11 days and counting until Timo Werner's buyout clause expires, and still his destination is unknown. Liverpool are leading the race but in recent days, Chelsea have renewed their interest in the forward with the intention of snapping him up if the Reds can't.
Many Blues fans may question the need for Werner when they have three recognised forwards already in Tammy Abraham, Olivier Giroud and Michy Batshuayi; although one can expect the latter two to leave sooner rather than later. But for young Abraham, Werner's arrival could be seen as showing the club's lack of faith in him to lead the line.
But that's far from the case.
Abraham, 22, had been enjoying an impressive first season leading the line for Chelsea, bagging 15 goals before coronavirus ground football to a halt.
Werner has also been in red hot form throughout the season for RB Leipzig, scoring 25 Bundesliga goals - second only to Robert Lewandowski - and has catapulted his side almost single-handedly into the European places.
The signing of Werner would represent a signal of intent to both the Premier League and also their own squad. Chelsea's biggest problem this season has been not putting winnable games to bed and being clinical enough in the final third. And this has largely been due to the lack of goalscoring threat, aside from Abraham, in the starting XI.
The departure of club legend Eden Hazard last summer has obviously played a part, but the fact that Willian - who is likely to leave at the end of the month - and Jorginho are next on the scoring tally with just seven goals is telling.
Timo Werner is able to play through the middle but can also shift wider if required and adding that versatility to a likely forward line already containing Abraham, new signing Hakim Ziyech and a fully fit Christian Pulisic (we hope), would give manager Frank Lampard a multitude of options to break down sides.
A common problem this season for Chelsea, with Pulisic out through injury and the absence of a reliable back-up striker, has been a lack of pace in the side when in the final third or on the counter attack. Ziyech has hopefully solved part of that problem with his ability to drift inside and deliver killer set plays.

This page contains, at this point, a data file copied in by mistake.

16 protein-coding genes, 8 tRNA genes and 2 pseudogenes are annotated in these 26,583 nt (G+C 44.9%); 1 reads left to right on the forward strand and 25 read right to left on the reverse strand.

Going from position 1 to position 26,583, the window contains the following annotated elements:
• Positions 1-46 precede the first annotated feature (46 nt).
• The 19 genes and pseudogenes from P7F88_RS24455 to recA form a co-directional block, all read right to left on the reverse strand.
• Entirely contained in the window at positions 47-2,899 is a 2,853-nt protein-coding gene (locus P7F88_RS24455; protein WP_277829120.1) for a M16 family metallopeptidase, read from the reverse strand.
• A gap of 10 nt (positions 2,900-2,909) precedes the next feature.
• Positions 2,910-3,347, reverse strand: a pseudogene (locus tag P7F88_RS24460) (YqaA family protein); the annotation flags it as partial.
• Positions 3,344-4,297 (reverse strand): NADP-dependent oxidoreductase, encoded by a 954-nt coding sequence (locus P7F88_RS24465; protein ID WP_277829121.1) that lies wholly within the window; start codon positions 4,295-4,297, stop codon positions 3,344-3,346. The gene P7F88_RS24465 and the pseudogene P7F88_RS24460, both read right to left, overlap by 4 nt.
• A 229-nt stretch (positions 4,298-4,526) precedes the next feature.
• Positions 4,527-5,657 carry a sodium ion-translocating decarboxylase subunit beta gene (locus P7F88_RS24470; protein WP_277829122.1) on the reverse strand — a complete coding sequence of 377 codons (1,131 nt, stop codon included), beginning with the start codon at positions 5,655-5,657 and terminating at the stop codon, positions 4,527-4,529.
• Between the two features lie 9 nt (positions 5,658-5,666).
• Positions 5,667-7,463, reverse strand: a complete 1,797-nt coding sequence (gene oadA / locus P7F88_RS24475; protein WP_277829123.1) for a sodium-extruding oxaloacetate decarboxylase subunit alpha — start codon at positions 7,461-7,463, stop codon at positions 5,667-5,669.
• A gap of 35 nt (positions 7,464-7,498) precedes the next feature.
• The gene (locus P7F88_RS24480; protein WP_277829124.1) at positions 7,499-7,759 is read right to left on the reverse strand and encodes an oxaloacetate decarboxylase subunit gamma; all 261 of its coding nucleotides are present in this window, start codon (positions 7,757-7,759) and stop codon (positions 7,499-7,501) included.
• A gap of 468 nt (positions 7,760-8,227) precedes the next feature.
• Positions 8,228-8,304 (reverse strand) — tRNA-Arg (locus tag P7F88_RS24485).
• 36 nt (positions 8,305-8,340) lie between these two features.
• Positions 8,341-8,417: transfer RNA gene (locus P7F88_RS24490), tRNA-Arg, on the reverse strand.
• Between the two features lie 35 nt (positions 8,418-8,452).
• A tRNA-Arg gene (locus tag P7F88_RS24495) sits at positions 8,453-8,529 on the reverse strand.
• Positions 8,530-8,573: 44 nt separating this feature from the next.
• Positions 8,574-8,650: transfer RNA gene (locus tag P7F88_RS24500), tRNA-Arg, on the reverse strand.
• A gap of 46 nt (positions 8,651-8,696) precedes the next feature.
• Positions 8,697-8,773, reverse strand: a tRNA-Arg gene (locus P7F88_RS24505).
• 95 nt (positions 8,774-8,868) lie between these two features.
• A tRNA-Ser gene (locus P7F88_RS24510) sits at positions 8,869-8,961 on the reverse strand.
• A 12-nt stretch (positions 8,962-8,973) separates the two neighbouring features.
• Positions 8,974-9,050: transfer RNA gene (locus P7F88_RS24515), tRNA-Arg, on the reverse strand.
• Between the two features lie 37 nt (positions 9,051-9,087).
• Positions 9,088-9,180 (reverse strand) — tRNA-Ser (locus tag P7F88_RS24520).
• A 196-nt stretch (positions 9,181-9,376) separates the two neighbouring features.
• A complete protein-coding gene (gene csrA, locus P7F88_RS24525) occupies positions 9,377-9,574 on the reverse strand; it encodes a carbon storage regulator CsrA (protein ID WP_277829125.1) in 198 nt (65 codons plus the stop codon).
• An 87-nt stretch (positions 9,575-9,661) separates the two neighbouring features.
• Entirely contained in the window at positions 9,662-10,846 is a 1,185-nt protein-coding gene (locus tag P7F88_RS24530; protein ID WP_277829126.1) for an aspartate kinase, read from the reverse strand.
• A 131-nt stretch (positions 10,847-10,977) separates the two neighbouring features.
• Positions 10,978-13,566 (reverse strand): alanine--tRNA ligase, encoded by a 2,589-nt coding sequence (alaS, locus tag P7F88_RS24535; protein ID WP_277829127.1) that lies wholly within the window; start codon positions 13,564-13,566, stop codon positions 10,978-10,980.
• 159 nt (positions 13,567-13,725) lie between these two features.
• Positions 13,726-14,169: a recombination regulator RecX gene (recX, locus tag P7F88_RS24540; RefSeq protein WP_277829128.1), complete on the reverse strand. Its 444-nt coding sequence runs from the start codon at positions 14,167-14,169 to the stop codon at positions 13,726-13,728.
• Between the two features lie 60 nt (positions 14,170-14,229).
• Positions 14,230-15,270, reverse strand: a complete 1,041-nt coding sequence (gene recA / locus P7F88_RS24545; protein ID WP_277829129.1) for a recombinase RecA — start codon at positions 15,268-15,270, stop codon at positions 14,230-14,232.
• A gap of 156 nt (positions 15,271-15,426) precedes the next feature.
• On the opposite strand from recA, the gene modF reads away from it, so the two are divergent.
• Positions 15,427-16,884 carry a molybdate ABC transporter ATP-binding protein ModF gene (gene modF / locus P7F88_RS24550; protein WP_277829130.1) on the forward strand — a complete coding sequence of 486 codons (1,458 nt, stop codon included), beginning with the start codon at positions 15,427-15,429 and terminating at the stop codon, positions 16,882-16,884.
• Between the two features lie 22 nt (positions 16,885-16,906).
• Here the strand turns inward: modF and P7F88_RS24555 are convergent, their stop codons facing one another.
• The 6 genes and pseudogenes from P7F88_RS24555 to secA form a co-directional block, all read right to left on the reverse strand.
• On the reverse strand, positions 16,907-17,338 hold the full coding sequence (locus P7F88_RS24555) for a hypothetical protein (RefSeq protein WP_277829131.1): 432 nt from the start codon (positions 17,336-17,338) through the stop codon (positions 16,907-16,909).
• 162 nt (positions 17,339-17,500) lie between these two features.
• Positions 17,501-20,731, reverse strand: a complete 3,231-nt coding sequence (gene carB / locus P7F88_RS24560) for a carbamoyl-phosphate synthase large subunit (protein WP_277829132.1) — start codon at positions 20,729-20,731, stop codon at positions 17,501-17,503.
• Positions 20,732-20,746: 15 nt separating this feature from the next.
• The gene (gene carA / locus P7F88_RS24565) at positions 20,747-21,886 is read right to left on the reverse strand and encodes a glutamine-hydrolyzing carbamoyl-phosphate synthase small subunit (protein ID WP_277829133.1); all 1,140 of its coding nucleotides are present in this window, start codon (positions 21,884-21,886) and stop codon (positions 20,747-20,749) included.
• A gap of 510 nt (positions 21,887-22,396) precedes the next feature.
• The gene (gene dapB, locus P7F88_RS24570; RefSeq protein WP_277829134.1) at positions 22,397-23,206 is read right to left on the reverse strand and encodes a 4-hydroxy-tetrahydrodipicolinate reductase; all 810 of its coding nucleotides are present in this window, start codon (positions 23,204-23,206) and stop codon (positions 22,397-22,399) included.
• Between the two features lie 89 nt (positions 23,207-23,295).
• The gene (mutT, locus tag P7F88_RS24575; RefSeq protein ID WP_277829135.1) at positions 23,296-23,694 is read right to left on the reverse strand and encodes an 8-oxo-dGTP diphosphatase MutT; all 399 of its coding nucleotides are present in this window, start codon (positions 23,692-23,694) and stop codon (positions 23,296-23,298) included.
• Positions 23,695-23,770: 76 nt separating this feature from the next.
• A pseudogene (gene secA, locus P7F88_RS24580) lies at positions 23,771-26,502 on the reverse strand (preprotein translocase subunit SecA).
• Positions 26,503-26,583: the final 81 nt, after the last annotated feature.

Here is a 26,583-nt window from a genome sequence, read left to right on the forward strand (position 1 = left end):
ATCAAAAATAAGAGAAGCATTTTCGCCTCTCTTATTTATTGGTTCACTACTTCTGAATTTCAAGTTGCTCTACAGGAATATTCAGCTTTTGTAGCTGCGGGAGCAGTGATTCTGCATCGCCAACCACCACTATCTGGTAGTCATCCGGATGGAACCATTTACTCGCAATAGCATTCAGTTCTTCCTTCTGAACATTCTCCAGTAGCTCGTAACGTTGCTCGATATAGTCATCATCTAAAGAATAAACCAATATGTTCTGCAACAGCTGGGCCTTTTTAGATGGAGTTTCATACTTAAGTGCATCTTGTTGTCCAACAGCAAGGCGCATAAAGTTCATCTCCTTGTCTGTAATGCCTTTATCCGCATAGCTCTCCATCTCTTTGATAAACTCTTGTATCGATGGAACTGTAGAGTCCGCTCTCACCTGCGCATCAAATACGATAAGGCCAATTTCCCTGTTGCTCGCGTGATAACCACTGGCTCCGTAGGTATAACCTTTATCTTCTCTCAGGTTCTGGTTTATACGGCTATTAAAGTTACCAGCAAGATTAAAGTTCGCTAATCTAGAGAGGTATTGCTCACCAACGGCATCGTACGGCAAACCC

The quick and composed Werner would be able to address the other concerns and play anywhere across the front three in Lampard's favoured 4-2-1-3 formation. He could play wide or as second striker and provide effective service for Abraham, if he starts; or through the middle if Tammy is rested and they require a different approach from out wide.
So feasibly there is a world where they can easily play together but also provide cover for each other, if one is in need of a rest.
The other major plus point if Werner was to arrive would be that it would give Abraham a flavour of what is expected from a forward in European football. Abraham noticeably struggled in the big Champions League nights this season, scoring just twice and looking out of sorts towards the back end of the group stage matches.
Werner has fared better, scoring four and assisting twice and has significantly played one year more in the Champions League than the English forward. This extra season of precious European experience has given Werner that clinical instinct against the best teams - something that Abraham did struggle with at times this year.
This isn't to say that Tammy shouldn't play in these matches. It's more to push him, to expand his game and become more of a complete forward. He is after all, still young and needs to keep developing other areas of his game as his first team experience continues.
Lampard is the right coach to manage this dynamic, as he favours picking players on their training form and their eagerness to adapt to his tactical philosophy. But there is also a balance to strike between developing young players and challenging for trophies once again for the Blues; and the signing of Werner would arguably allow for both these aims to come to fruition.